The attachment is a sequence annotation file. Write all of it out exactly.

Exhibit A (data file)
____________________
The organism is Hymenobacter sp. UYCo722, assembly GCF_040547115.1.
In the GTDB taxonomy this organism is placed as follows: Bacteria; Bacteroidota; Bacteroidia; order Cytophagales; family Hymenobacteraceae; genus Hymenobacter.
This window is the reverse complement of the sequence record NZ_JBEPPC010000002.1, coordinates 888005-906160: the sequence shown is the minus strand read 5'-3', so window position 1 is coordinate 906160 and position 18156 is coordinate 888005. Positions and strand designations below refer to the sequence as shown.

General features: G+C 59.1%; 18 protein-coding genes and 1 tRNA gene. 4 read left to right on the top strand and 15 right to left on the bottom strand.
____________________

The organism is Hymenobacter sp. UYCo722, assembly GCF_040547115.1.
In the GTDB taxonomy this organism is placed as follows: Bacteria; Bacteroidota; Bacteroidia; order Cytophagales; family Hymenobacteraceae; genus Hymenobacter.
This window is the reverse complement of the sequence record NZ_JBEPPC010000002.1, coordinates 888005-906160: the sequence shown is the minus strand read 5'-3', so window position 1 is coordinate 906160 and position 18156 is coordinate 888005. Positions and strand designations below refer to the sequence as shown.

General features: G+C 59.1%; 18 protein-coding genes and 1 tRNA gene. 4 read left to right on the top strand and 15 right to left on the bottom strand.